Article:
There is only one source who says they have "evidence" and keeps pointing the finger at the US and Israel about Stuxnet, Flame, and other Trojans, and that is Kaspersky, which is a Russian AV company. Nobody else out there, be it Panda, Symantec, McAfee, or independent researchers makes these conclusions. It might just be me, but it appears that there might be a political agenda here.

    Russia has a lot to gain by making the US appear at fault for these Trojans. There is a battle now for who runs the Net, either the US or the UN. With enough propaganda, it is possible they can wrest control of the Internet from ICANN. Result: You think SOPA/PIPA were bad, now think of some country you never lived in dictating the rules and fees for your website in your own country. Post a snide comment about the rulers in Thailand, in a few hours, your domain and IP have been pulled. Unlike the US which caves into international pressure and is smart enough to not fool around with anti-US sites (Pravda, Al-Jazeera), there is no stopping a UN backed replacement for the ICANN to do whatever it pleases. Unlike the US where the paid for fat-cats will back off when sites like Google shut down, China and Russia don't kowtow to public opinion, and PIPA/SOPA/ACTA and all that other stuff can easily become the de facto world law just because the one ruling body says so.

  • Re:Obama's Record (Score:2, Interesting)

    by Pope ( 17780 ) on Tuesday June 19, 2012 @09:49AM (#40369259)

    So what? Who did you vote for Senate, House, etc.? The President doesn't run the show himself.

  • by anwyn ( 266338 ) on Tuesday June 19, 2012 @09:52AM (#40369299)
    There is no way to prove whether a nation is engaged in offensive cyber warfare. It will always be possible to say those things were done by criminals and malefactors. "The secretary will disavow all knowledge of your actions." If those leaks had happened in China, the leakers would be shot and their families billed for the bullets. Therefore, if a treaty is signed, it will be a one-way treaty partially enforceable in the West only.

    It would be colossally foolish to sign such a treaty.

    I can not imagine such a treaty being ratified.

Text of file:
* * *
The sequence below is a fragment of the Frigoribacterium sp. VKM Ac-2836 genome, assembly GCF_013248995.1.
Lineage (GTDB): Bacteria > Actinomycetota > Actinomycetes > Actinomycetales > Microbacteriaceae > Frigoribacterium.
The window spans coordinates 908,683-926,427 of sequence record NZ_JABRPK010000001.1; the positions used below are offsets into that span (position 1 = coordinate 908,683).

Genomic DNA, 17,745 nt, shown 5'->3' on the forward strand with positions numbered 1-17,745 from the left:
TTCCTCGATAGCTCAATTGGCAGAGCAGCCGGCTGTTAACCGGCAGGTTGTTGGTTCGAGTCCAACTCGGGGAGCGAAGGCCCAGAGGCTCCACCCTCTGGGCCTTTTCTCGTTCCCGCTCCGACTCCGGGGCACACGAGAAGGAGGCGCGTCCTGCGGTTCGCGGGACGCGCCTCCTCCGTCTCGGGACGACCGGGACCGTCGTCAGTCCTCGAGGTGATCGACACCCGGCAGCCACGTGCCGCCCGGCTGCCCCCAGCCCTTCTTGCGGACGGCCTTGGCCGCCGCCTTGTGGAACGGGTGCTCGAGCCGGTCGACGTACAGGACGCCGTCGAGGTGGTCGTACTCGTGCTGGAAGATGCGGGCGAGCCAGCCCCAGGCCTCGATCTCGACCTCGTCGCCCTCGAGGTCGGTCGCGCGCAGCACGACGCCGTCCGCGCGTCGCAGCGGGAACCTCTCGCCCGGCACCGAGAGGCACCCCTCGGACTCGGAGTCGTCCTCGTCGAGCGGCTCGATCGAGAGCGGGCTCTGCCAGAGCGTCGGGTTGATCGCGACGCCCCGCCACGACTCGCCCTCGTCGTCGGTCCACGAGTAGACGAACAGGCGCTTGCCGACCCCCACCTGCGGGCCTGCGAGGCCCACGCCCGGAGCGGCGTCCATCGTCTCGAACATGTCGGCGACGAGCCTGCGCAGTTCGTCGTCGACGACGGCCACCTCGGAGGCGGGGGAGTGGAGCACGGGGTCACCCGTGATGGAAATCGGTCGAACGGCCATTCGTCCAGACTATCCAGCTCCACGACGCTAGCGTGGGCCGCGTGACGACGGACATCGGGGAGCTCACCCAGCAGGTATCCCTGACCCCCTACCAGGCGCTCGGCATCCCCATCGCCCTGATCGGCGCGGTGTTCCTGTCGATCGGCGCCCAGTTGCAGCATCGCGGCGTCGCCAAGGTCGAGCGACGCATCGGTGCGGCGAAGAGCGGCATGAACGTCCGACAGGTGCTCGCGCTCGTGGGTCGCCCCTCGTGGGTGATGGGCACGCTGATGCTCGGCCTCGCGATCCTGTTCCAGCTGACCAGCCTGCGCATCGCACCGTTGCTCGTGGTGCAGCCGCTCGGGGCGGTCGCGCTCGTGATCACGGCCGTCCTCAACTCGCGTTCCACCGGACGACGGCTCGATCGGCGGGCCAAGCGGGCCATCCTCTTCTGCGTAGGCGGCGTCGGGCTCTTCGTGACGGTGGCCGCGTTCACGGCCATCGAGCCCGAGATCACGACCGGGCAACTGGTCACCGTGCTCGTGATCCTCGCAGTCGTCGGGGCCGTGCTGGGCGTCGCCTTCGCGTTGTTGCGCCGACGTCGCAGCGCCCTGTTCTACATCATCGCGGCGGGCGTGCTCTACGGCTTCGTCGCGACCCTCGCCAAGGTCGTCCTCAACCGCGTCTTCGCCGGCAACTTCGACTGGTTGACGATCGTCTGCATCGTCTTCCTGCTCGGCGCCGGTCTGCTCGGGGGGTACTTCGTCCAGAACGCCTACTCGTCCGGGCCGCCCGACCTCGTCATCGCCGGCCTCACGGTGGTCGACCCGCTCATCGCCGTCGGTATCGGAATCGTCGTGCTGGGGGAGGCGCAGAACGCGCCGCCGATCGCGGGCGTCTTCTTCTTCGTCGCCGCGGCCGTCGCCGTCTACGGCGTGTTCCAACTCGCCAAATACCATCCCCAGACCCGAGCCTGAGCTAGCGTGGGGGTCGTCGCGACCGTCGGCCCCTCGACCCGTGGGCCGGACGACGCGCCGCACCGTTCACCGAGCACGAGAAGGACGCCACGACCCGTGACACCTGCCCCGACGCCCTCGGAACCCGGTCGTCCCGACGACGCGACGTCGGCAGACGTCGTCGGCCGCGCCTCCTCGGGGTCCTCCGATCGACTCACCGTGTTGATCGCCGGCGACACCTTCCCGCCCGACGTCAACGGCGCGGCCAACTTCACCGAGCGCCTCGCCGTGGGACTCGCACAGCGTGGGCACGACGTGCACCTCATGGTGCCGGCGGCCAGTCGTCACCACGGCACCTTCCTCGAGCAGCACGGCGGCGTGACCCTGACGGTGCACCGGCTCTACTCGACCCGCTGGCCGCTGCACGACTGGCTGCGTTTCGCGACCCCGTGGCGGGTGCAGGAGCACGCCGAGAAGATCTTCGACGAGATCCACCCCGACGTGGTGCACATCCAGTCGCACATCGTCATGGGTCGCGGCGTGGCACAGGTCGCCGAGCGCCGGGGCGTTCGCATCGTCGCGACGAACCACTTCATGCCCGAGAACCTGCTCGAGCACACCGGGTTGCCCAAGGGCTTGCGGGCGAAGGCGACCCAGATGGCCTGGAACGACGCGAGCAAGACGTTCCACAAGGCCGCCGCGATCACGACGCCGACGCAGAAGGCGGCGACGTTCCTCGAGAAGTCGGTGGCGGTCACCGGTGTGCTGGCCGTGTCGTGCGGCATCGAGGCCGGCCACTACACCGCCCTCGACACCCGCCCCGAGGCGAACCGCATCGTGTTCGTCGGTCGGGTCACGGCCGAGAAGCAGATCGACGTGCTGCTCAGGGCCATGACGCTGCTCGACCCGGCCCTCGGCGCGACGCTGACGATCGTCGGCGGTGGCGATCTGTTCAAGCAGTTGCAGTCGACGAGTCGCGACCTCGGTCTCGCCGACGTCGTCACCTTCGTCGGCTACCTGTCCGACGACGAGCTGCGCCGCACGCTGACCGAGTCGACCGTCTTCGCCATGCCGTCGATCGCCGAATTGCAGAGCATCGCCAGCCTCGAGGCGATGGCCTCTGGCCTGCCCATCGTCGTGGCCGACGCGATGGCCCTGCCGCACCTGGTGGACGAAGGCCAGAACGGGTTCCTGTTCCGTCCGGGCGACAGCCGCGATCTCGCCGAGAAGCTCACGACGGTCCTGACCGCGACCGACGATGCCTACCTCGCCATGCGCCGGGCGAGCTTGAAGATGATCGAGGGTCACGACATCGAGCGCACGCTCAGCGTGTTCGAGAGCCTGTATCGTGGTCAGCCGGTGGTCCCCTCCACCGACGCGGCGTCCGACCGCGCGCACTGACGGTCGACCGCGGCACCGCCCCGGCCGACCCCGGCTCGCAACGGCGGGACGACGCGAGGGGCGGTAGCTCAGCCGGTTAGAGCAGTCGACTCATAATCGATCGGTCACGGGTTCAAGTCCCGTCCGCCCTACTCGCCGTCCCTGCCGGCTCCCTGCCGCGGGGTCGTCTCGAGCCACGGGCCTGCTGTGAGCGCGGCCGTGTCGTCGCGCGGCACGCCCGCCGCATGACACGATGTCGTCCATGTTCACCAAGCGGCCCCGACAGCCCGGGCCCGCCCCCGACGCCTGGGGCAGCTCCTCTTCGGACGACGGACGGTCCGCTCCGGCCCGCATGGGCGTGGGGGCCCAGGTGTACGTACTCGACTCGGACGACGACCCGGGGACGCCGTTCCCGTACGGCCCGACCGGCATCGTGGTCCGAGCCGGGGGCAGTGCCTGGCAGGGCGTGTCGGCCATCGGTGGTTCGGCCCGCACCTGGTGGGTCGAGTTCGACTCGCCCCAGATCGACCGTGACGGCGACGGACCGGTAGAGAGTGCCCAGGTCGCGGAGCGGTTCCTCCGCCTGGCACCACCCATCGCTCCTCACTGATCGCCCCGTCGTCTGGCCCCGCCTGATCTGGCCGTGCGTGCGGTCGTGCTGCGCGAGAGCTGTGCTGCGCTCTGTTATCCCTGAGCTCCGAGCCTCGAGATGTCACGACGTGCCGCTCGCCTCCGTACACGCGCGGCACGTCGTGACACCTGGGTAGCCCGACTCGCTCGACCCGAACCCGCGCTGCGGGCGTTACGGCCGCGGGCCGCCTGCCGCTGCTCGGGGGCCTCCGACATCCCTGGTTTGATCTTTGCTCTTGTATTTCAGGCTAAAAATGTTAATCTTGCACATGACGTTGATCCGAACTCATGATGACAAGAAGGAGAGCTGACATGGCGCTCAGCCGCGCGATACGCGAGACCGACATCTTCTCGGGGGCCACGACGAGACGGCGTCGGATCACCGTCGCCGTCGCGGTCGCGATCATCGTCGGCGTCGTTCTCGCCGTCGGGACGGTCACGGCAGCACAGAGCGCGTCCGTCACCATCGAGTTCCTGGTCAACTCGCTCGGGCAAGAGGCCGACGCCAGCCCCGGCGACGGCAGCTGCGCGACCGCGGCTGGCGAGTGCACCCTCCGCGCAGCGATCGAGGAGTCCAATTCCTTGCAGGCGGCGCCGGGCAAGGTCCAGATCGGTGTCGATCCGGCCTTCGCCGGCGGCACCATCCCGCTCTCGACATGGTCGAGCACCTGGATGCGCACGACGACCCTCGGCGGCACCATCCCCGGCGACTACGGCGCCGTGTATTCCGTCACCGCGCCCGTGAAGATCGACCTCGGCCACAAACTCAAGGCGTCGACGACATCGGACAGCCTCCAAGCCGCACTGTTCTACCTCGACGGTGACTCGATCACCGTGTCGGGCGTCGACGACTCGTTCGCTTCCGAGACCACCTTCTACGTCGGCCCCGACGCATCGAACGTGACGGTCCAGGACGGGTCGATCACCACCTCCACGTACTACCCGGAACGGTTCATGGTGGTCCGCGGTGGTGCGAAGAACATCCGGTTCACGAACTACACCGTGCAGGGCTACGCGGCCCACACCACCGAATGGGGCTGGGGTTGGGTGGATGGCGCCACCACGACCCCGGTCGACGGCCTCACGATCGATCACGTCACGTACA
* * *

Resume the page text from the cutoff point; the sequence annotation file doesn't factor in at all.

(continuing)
Therefore, baton down the hatches a storm is coming.

  • by fuzzyfuzzyfungus ( 1223518 ) on Tuesday June 19, 2012 @09:52AM (#40369305) Journal
    I apologize if I wasn't clear; but my point was that possessing electronic offense and improving electronic defense are directly at odds with one another(and, as you note, we are hardly the only country with a supply of adequately smart geeks.)

    If you want to use an attack, you need a vulnerability. If you want to use an attack against a really clueful adversary, you may need a really juicy vulnerability, a set of zero-days(as with Stuxnet) or that nifty code-signing trick with Flame, or the like. This is where the trouble starts:

    Your attack people now have a direct interest in keeping certain vulnerabilities unfixed. Since much of the world's software is widely used, and has a reasonably publicly visible update process, there is no viable way to sneak out some kind of 'Important vulnerability fix for Win32 systems in the US only'. Either you keep the bug secret, leaving your own people vulnerable, in the hopes that you can hit the other guy before he discovers the problem, or you protect everyone from that vulnerability by getting it fixed.

    Having US 'national security' types researching vulnerabilities is a good thing; but only if they do so with the intent of getting them fixed(US-CERT vulnerability reporting, for instance, makes us stronger.) That is how you 'get it in the open'. Things like Stuxnet and Flame were based on vulnerabilities that were kept in the dark(during which time they could have been used against us) for as long as possible.

    It's not that I advocate security through obscurity(quite the opposite, in fact), it's that in order to possess good offensive tools you must, necessarily, have knowledge of vulnerabilities that you are concealing. You had to discover them in order to build your attack system, you have to hide them in order to preserve its effectiveness. That's the problem. Possession of useful offensive capabilities implies that you are condemning everyone, your own people included, to security-by-obscurity.
  • by Overzeetop ( 214511 ) on Tuesday June 19, 2012 @09:54AM (#40369325) Journal

    The pacific portion of WWII ended because we annihilated two cities - civilians and all - and threatened to to turn the island of Japan into a wasteland. War sucks, and shouldn't need to exist, but it does. Good? Bad? Think of it this way - do you want to be the country that doesn't have nuclear weapons because they're "against the rules," or do you want to have them because - rules or not - people are much less likely to fuck with you if they know you can destroy them?